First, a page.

Recently, the use of osteoarthritic (OA) chondrocytes for cartilage repair of early-stage OA joint surfaces was investigated.
OA chondrons and OA chondrocytes were enzymatically isolated, cultured in a three-dimensional self-assembling peptide hydrogel or a dextran hydrogel, biomechanically stimulated by intermittent dynamic compression and analyzed.
OA chondrons and OA chondrocytes were successfully isolated and cultured for a period of 12 weeks. OA chondrons significantly exceeded OA chondrocytes with regard to a) survival of cellular isolation and b) culture in both three-dimensional and monolayer systems, c) a higher collagen type II synthesis rate associated with d) a lower collagen type II degradation rate, and e) adequately maintained gene expression profiles. Another important finding was that f) OA chondrons exhibited a significantly higher glycolytic activity at 2 weeks assessed by the absolute number of mRNA GAPDH molecules per hydrogel and secondly GAPDH enzyme activity. Biomechanical stimulation of OA chondrons significantly enhanced GAG synthesis in peptide hydrogels and collagen type II metabolism in dextran hydrogels. Interestingly, not the biomechanical signal but the choice of hydrogel determined whether GAG or collagen synthesis was significantly enhanced in OA chondrons.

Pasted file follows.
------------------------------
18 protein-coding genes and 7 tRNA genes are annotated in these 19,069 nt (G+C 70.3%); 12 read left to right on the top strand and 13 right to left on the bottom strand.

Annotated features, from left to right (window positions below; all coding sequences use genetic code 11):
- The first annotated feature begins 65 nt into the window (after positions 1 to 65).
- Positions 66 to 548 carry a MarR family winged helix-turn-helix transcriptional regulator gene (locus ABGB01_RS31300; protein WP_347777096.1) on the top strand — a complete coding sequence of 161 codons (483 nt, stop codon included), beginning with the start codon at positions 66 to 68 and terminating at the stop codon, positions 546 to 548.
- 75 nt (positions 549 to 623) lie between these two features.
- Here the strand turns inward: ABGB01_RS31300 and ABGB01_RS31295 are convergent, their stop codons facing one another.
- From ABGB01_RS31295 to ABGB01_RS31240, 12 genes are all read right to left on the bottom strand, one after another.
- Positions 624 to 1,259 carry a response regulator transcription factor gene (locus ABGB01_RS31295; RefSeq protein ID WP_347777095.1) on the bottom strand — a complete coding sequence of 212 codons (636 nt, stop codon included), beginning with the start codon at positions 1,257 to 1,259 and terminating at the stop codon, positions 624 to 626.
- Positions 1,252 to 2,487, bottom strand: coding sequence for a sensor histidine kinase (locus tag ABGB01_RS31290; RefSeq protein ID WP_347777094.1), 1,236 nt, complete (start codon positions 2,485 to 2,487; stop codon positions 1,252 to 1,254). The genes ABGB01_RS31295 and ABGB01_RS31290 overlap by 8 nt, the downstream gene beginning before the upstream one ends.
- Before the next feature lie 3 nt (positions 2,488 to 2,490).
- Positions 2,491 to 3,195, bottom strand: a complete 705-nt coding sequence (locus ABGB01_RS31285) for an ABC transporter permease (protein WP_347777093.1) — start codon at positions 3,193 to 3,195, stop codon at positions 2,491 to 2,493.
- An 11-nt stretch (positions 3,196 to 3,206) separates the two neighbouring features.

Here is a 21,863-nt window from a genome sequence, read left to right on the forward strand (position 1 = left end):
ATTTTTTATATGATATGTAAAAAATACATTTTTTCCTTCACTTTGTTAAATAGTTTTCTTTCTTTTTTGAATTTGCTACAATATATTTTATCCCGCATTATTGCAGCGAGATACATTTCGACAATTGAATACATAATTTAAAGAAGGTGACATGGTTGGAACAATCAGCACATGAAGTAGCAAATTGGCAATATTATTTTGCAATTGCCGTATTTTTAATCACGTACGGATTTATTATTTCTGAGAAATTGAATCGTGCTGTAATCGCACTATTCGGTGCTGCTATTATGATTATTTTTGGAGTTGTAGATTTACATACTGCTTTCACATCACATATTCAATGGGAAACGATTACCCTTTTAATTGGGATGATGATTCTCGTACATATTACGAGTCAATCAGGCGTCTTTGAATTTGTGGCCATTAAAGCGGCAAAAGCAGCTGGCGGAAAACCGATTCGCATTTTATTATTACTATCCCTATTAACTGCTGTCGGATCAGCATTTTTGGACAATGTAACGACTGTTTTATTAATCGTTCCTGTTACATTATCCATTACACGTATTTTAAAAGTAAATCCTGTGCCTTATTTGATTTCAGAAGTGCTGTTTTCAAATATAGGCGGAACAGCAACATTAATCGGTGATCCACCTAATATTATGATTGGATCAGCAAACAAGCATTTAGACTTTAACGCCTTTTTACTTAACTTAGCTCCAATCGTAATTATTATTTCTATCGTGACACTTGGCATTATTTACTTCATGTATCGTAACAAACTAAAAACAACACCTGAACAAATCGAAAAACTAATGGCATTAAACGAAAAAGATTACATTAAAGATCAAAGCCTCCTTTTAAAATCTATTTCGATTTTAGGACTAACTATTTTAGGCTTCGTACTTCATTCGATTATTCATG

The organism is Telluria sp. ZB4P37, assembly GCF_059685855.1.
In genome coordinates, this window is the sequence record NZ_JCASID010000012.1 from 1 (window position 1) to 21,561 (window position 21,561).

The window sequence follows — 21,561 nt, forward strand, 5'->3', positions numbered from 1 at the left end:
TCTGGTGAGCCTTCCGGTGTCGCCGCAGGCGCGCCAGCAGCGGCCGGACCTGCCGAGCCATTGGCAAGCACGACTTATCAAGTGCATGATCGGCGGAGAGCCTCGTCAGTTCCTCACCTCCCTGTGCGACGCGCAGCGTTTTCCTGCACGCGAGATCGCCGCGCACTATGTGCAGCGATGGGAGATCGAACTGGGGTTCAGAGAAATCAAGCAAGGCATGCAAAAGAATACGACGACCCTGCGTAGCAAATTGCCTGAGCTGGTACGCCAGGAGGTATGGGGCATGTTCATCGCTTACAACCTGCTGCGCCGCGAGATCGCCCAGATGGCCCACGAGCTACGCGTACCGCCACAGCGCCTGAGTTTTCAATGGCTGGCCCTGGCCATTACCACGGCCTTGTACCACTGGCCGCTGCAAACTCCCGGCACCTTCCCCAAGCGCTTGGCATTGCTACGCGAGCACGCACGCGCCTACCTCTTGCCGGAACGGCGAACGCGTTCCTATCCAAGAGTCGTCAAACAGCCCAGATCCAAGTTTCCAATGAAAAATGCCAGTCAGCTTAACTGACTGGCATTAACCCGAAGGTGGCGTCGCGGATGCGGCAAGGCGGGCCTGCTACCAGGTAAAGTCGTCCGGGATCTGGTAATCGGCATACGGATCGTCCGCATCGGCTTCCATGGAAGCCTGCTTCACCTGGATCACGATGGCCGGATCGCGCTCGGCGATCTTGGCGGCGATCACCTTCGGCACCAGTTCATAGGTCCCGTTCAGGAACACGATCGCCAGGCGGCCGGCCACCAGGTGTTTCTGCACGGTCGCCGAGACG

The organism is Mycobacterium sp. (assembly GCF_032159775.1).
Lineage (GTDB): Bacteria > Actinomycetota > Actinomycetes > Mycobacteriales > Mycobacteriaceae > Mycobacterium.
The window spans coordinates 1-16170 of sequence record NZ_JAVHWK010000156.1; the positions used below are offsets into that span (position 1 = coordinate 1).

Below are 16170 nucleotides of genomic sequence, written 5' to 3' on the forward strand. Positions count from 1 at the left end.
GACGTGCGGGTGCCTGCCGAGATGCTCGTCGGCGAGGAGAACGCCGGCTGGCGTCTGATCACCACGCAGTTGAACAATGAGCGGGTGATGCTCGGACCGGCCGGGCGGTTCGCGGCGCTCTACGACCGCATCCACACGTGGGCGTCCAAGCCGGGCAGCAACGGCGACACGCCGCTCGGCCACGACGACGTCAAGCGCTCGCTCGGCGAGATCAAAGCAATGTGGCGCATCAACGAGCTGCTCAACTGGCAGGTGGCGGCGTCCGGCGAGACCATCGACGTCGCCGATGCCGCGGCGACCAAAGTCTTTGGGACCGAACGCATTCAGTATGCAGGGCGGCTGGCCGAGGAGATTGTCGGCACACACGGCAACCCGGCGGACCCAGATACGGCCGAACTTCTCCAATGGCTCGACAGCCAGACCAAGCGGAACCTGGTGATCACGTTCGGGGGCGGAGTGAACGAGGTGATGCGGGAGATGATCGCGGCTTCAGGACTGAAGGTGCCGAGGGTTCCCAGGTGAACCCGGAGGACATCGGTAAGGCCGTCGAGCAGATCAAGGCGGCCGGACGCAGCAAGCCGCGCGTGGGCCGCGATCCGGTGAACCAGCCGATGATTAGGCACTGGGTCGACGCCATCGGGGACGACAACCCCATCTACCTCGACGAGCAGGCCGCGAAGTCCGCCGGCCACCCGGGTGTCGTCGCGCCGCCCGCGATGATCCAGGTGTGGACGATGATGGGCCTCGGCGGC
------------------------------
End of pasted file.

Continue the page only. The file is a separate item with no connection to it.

Taken together, the presented data demonstrated that OA chondrons outperform OA chondrocytes quantitatively and qualitatively. Synthesis rates of human OA chondrons can be increased by biomechanical forces. The appropriate choice of scaffold determines whether GAG or collagen type II synthesis is favored. Overall, OA chondrons are a promising cell source for improving current cartilage repair strategies such as ACI and the possible development of a chondron based future biological therapy for OA cartilage.
-cross sectoral-Type of hazard:
rehabilitationDescription, key words: